That Good Night

Review by Manuela Lazic

Directed by

Eric Styles

Starring

John Hurt Max Brown Sofia Helin

Anticipation.

Difficult to be more cliche than to call your film about coping with the end of things That Good Night, but John Hurt is missed and deserved more leading roles.

Enjoyment.

Poor script, unremarkable filmmaking and some terrible performances, except from Charles Dance and Hurt.

In Retrospect.

Only of any value for hardcore John Hurt fans.

John Hurt’s final screen performance is humorous and delicate, but isn’t enough to save this drab drama.

It isn’t always superficial fan talk to say that a single performance can elevate a bad film. John Hurt’s turn as a famed screenwriter, happily retired in a Portuguese villa and dealing with his imminent death, in That Good Night truly lifts up the film. This is down to the legendary actor’s talent, and, unfortunately, due to the bittersweet parallels between fiction and reality. Diagnosed with cancer at the time of shooting, Hurt has since passed away. While not satisfying in itself, Eric Styles’ film offers one last chance to see the actor shine in a lead role that could be seen as him sending his admirers a consoling message from beyond the grave.

Based on an NJ Crisp play, That Good Night is a wordy affair, centred on a man’s difficulties discussing what really matters with his family as he nears the end. Ralph Maitland (Hurt) loves to talk, and Hurt’s raspy voice and elegant delivery makes us love to listen, even if the conversations he has with his relatives are full of platitudes. With his young wife, Anna (Sofia Helin), he mostly jokes around and she answers back with variations of, “you’re so stubborn, but I love you!”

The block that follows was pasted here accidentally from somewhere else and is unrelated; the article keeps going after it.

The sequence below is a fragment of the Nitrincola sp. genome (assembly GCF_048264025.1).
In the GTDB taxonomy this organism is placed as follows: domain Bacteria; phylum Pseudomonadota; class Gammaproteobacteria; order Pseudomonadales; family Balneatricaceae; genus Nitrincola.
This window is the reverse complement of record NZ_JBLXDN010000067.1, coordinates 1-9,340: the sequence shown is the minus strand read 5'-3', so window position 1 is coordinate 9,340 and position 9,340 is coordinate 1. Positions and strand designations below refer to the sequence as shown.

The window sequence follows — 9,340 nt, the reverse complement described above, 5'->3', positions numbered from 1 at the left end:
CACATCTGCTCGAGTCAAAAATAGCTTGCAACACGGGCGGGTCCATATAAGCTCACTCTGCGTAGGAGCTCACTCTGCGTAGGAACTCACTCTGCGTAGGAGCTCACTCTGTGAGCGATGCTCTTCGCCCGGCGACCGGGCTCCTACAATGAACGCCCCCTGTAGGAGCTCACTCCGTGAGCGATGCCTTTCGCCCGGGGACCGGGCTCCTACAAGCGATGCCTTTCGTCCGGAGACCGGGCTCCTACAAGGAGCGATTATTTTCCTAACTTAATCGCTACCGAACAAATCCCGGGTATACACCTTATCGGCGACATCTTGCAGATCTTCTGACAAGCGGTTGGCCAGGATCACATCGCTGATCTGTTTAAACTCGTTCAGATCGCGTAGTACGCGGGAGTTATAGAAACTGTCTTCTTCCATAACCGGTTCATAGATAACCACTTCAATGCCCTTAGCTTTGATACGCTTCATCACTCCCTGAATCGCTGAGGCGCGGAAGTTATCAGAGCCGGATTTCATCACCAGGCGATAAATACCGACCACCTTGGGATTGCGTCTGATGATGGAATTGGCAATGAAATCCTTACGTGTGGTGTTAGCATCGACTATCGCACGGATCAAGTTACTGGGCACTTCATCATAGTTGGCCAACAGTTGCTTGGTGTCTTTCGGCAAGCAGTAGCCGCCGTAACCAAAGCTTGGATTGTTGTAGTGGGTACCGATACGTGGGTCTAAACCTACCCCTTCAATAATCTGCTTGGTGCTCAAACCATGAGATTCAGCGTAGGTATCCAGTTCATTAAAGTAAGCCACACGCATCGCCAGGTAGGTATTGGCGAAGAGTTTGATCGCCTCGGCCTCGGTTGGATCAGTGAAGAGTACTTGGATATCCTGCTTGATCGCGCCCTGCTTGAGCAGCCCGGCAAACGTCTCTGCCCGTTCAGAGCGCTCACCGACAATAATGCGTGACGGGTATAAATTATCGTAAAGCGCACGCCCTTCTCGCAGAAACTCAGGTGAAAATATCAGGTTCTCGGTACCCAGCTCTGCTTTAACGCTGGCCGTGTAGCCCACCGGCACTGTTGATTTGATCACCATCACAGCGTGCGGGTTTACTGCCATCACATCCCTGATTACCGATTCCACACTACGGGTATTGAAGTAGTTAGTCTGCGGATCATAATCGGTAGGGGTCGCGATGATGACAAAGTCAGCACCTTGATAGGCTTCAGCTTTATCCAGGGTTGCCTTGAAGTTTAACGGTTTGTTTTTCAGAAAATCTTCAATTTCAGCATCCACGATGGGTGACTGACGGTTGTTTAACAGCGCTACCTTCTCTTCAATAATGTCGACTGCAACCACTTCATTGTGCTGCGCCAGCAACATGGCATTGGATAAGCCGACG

Ralph’s son, Michael, resents his absent and judgemental father, but actor Max Brown delivers such an apathetic performance that you could very well end up blaming his character for being unworthy of his father’s malice. Brown doesn’t seem to have any concept of bitterness, love or human contact, his face constantly grimacing rather than reacting naturally. As Michael’s smart girlfriend Cassie, Erin Richards also struggles, despite her talent to evoke intimacy while acting opposite her soulless charge. Their saccharine beachside escapade causes you to root for Ralph to pass away early before having to witness such inhuman behaviour from his progeny.

The Dylan Thomas poem referenced in the title traces the entire film’s arc. Ralph semi-cowardly wishes to disappear fast, but his conscience wants him to rage, rage against the dying of the light. That conscience materialises in the wise “visitor” (Charles Dance), a white-suited man magically arriving to help Ralph with his exit, but not in the way he expected. Although predictable, The visitor’s scenes with Ralph are the most rewarding, as Hurt is finally matched with an actor of his sublime calibre. Both legendary performers show how it’s done, and give more weight to the text than it deserves.

Ralph gets to have a brush with both death and life (Cassie is pregnant) before his departure, which of course provokes a 180-degree turn on his decision to leave without saying goodbye. As moving as his eventual peaceful passing may be, it is Hurt’s unbridled hilarity when the Beyond surprises him that is truly moving. The actor may have had pain as his surname, it was in laughter that he was most touching. That Good Night is far from a perfect swan song, but it confirms Hurt as talented, vibrant and lovable in his last moments as he ever was.

Published 9 May 2018

Tags: John Hurt

Anticipation.

Difficult to be more cliche than to call your film about coping with the end of things That Good Night, but John Hurt is missed and deserved more leading roles.

Enjoyment.

Poor script, unremarkable filmmaking and some terrible performances, except from Charles Dance and Hurt.

In Retrospect.

Only of any value for hardcore John Hurt fans.

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